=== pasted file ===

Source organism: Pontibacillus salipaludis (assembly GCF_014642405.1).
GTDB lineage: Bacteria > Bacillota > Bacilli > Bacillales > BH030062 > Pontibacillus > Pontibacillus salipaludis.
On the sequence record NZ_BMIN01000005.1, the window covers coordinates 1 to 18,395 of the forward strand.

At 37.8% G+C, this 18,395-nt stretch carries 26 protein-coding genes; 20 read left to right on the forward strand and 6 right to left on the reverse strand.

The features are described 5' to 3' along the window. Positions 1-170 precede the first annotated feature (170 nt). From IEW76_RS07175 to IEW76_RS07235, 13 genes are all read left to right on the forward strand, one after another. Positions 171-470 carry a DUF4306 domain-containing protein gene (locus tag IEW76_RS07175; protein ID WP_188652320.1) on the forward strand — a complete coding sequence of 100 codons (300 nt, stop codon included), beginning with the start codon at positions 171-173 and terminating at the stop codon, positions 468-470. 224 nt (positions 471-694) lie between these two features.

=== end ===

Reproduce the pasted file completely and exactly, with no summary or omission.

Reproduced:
Source organism: Pontibacillus salipaludis (assembly GCF_014642405.1).
GTDB lineage: Bacteria > Bacillota > Bacilli > Bacillales > BH030062 > Pontibacillus > Pontibacillus salipaludis.
On the sequence record NZ_BMIN01000005.1, the window covers coordinates 1 to 18,395 of the forward strand.

At 37.8% G+C, this 18,395-nt stretch carries 26 protein-coding genes; 20 read left to right on the forward strand and 6 right to left on the reverse strand.

The features are described 5' to 3' along the window. Positions 1-170 precede the first annotated feature (170 nt). From IEW76_RS07175 to IEW76_RS07235, 13 genes are all read left to right on the forward strand, one after another. Positions 171-470 carry a DUF4306 domain-containing protein gene (locus tag IEW76_RS07175; protein ID WP_188652320.1) on the forward strand — a complete coding sequence of 100 codons (300 nt, stop codon included), beginning with the start codon at positions 171-173 and terminating at the stop codon, positions 468-470. 224 nt (positions 471-694) lie between these two features.